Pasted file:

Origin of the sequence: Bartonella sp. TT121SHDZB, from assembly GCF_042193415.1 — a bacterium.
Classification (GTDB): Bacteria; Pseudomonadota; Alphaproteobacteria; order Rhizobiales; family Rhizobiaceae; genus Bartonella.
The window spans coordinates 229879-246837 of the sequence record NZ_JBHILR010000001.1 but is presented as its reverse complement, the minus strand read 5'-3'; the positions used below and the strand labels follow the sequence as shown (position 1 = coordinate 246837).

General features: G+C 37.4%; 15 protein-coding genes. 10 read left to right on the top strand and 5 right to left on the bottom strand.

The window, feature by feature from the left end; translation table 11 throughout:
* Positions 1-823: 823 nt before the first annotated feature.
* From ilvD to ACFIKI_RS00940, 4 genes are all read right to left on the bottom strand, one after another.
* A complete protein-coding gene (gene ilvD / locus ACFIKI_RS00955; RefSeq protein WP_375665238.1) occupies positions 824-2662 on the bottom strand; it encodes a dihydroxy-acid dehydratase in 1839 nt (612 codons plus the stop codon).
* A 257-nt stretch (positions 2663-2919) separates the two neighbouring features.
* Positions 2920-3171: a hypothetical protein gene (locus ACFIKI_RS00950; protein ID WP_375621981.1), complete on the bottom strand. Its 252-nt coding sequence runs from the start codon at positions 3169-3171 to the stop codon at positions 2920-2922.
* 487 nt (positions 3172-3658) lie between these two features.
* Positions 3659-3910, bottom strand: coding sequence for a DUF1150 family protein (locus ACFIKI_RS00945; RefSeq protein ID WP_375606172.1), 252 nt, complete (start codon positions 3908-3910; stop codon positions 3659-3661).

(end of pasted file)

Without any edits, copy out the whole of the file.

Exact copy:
Origin of the sequence: Bartonella sp. TT121SHDZB, from assembly GCF_042193415.1 — a bacterium.
Classification (GTDB): Bacteria; Pseudomonadota; Alphaproteobacteria; order Rhizobiales; family Rhizobiaceae; genus Bartonella.
The window spans coordinates 229879-246837 of the sequence record NZ_JBHILR010000001.1 but is presented as its reverse complement, the minus strand read 5'-3'; the positions used below and the strand labels follow the sequence as shown (position 1 = coordinate 246837).

General features: G+C 37.4%; 15 protein-coding genes. 10 read left to right on the top strand and 5 right to left on the bottom strand.

The window, feature by feature from the left end; translation table 11 throughout:
* Positions 1-823: 823 nt before the first annotated feature.
* From ilvD to ACFIKI_RS00940, 4 genes are all read right to left on the bottom strand, one after another.
* A complete protein-coding gene (gene ilvD / locus ACFIKI_RS00955; RefSeq protein WP_375665238.1) occupies positions 824-2662 on the bottom strand; it encodes a dihydroxy-acid dehydratase in 1839 nt (612 codons plus the stop codon).
* A 257-nt stretch (positions 2663-2919) separates the two neighbouring features.
* Positions 2920-3171: a hypothetical protein gene (locus ACFIKI_RS00950; protein ID WP_375621981.1), complete on the bottom strand. Its 252-nt coding sequence runs from the start codon at positions 3169-3171 to the stop codon at positions 2920-2922.
* 487 nt (positions 3172-3658) lie between these two features.
* Positions 3659-3910, bottom strand: coding sequence for a DUF1150 family protein (locus ACFIKI_RS00945; RefSeq protein ID WP_375606172.1), 252 nt, complete (start codon positions 3908-3910; stop codon positions 3659-3661).